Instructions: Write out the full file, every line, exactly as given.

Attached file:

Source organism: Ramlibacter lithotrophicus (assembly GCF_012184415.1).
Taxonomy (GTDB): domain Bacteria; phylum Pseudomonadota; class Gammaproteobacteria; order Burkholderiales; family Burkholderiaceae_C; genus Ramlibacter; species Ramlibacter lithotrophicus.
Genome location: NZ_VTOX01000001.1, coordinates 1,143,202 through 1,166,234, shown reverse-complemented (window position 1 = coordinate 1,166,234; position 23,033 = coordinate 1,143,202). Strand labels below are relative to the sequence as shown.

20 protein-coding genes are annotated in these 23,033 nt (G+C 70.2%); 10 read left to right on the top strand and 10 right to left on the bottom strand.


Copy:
Source organism: Ramlibacter lithotrophicus (assembly GCF_012184415.1).
Taxonomy (GTDB): domain Bacteria; phylum Pseudomonadota; class Gammaproteobacteria; order Burkholderiales; family Burkholderiaceae_C; genus Ramlibacter; species Ramlibacter lithotrophicus.
Genome location: NZ_VTOX01000001.1, coordinates 1,143,202 through 1,166,234, shown reverse-complemented (window position 1 = coordinate 1,166,234; position 23,033 = coordinate 1,143,202). Strand labels below are relative to the sequence as shown.

20 protein-coding genes are annotated in these 23,033 nt (G+C 70.2%); 10 read left to right on the top strand and 10 right to left on the bottom strand.